To decode the drug sensitivity or selectivity of EGFR mutants, it is important to analyze the interaction between EGFR mutants and EGFR inhibitors. Protein-ligand interaction fingerprint (IFP) based methods [3840], which encode the protein-ligand interfacial interaction as 1D fingerprints, has been widely applied to protein-ligand interaction mining [41], binding site comparisons [39], prediction of binding mode [42] and other studies [4346]. Thus, IFP should be a promising method to compare the binding mode of EGFR mutants with EGFR inhibitors. As proteins are always dynamic, with their atoms constantly in motion, the protein-ligand IFP will change overtime even if a protein is in a stable state. Therefore, each EGFR mutant-inhibitor complex will have multiple versions of its protein-ligand IFP. It is more reasonable to use these multiple versions of the IFP to depict the binding mode of one EGFR mutant-inhibitor complex.

In this study, we used the technique of IFP to analyze and compare the binding modes of EGFR mutants and EGFR inhibitors. Molecular dynamics simulations [47] were employed to obtain the dynamic trajectory and a matrix of IFP for each EGFR mutant-inhibitor complex. A Multilinear Principal Component Analysis (MPCA) framework [48] was applied for dimensionality reduction and feature selection. The selected features were further analyzed for use as a drug sensitivity predictor. Our results showed that the accuracy of prediction of drug sensitivity was very high for both gefitinib and erlotinib. The findings provide new insights into methods to study and predict drug resistance/sensitivity in lung cancer treatment and can guide future designs of targeted therapies and innovative drug discovery.

Results

EGFR mutation selection

EGFR mutations were selected according to the survey carried out in [49] and were the 11 most common exon 19 deletions, the 6 most common exon 20 insertions, the most common exon 18 deletion delE709_T710insD, the most common exon 19 insertion I744_K745insKIPVAI, G719X (A, C or S), E709X (A or K), S761I, L858R, L861Q and T790 M (including T790 M_L858R and T790 M_delE746_A750 complex mutations) (Table 1). These 30 mutations account for over 90% of all EGFR mutations.
Table 1

Selected EGFR mutations and their corresponding drug sensitivity to gefitinib/erlotinib based on the survey carried out by [49]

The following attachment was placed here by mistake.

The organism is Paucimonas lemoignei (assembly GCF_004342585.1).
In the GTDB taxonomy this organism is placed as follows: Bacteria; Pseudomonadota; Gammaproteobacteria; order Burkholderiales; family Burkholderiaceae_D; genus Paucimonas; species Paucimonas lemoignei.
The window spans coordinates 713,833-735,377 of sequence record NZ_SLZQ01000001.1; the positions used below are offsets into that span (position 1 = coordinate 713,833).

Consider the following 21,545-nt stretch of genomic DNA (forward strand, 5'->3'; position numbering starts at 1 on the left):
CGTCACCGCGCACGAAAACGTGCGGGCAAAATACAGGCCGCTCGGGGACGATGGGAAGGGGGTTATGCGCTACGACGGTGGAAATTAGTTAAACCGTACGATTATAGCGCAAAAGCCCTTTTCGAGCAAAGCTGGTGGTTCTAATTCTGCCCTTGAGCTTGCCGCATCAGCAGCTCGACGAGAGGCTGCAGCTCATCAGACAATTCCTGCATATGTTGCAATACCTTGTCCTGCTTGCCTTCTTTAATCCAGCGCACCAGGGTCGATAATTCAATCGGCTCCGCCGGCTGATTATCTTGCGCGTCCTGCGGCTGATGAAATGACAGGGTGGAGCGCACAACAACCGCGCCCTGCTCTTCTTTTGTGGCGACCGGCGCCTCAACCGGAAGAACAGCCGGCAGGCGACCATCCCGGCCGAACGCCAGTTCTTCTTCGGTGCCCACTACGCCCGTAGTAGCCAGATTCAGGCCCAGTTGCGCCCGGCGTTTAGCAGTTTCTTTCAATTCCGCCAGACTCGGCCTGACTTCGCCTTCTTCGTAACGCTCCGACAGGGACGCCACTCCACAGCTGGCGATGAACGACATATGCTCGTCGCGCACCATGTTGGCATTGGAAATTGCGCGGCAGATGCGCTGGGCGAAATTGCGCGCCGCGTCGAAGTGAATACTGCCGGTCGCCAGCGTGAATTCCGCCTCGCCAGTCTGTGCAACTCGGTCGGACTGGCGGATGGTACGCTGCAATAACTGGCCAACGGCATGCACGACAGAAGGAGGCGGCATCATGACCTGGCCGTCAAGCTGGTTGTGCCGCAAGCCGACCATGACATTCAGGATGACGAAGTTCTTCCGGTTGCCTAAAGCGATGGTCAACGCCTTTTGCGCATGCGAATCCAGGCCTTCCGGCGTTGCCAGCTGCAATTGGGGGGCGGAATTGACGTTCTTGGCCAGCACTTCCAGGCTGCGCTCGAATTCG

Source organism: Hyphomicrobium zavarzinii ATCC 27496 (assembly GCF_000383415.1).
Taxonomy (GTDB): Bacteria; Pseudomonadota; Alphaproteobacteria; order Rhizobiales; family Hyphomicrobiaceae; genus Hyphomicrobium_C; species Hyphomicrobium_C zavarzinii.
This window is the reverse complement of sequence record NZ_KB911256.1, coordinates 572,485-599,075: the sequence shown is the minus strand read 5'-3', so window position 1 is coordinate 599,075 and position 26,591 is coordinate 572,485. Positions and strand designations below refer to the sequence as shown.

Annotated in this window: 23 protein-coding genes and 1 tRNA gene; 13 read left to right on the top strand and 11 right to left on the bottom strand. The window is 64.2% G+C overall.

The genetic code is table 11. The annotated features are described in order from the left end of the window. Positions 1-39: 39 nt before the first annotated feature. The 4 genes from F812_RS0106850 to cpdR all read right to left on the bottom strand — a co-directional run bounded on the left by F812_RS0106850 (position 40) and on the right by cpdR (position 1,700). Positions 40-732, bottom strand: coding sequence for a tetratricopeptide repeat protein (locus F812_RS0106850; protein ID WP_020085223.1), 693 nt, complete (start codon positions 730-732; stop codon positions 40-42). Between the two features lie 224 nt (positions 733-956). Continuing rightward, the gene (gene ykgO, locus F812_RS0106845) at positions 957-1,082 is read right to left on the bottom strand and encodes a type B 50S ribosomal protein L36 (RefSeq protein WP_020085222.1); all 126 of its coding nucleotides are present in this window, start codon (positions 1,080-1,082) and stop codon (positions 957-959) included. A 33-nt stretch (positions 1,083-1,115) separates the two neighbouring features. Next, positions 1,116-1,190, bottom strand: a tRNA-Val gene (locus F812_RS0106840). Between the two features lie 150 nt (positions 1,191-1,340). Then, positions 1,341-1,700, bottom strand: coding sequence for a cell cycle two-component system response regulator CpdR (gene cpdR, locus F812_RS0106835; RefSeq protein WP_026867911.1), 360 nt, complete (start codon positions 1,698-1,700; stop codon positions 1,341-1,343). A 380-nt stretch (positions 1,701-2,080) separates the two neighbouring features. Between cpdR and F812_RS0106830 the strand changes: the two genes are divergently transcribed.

Category

Mutations

Sensitivity

1

Del 19

delE746_A750

High

2

delL747_P753insS

3

delL747_T751

4

delL747_A750insP

5

delL747_S752

6

delE746_S752insV

7

delE746_P753insVS

8

delL747_T751insP

9

delE746_T751insA

10

delL747_P753

11

delS752_I759

12

L858R

L858R

13

E709X

E709A

Moderate

14

E709K

15

Del 18

delE709_T710insD

16

G719X

G719A

17

G719C

18

G719S

19

Ins 19

I744_K745insKIPVAI

20

S768I

S768I

21

L861Q

L861Q

22

Ins 20

A763_Y764insFQEA

23

V769_D770insASV

Low

24

D770_N771insSVD

25

H773_V774insH

26

H773_V774insPH

27

H773_V774insNPH

28

T790 M

T790 M

29

T790 M_L858R

30

T790 M_delE746_A750

The sensitivities of the 30 EGFR mutations to gefitinib/erlotinib were divided into three levels, high, moderate, and low. This classification was done based on the data collected by [49] on in vitro sensitivities to gefitinib/erlotinib in Ba/F3 cells expressing each EGFR mutation. Specifically, exon 19 deletions and L858R have IC50 values (nM) of < 100. E709X (A or K), G719X (A, C or S), delE709_T710insD, I744_K745insKIPVAI, A763_Y764insFQEA, S768I and L861Q have IC50 values (nM) of 100–999. Other exon 20 insertions and T790 M (including T790 M_L858R and T790 M_delE746_A750) have IC50 values (nM) of > 1000. Sensitivity to gefitinib/erlotinib was then set as high, moderate and low, respectively.

Computational simulation results

Although some EGFR mutant structures are available in the Protein Data Bank (PDB) [50], for example L858R-gefitinib (2ITZ) and G719S-gefitinib (2ITO), no structural information for most EGFR mutant-gefitinib/erlotinib complexes exists in the public domain. Most EGFR structural information in the PDB database is not completely recorded as some residues may not be seen in the electron density of the crystal structure. For example, residues 866–875 and 991–1001 of 2ITZ are not recorded. Therefore, computational modeling of the structures of all EGFR mutant-gefitinib/erlotinib complexes from a single template will be an appropriate approach. 1M17 (WT EGFR-erlotinib complex) was chosen as the template and the main part of the kinase domain (residues 696 to 988) was used.

Structures for all EGFR mutants were generated using Rosetta and procedures similar to those described in [51] (Fig. 1). The structures of the EGFR mutants are very similar to that of WT EGFR (Fig. 1(b)) with differences in some mutants, especially exon 19 insertion I744_K745insKIPVAI, exon 19 deletions and exon 20 insertions (Fig. 1(c-e)). Compared with WT EGFR, the deletion and insertion sites of the mutants were rearranged. Only a small difference was observed in substitution mutants, like E709A, G719C and L858R.
Fig. 1
Fig. 1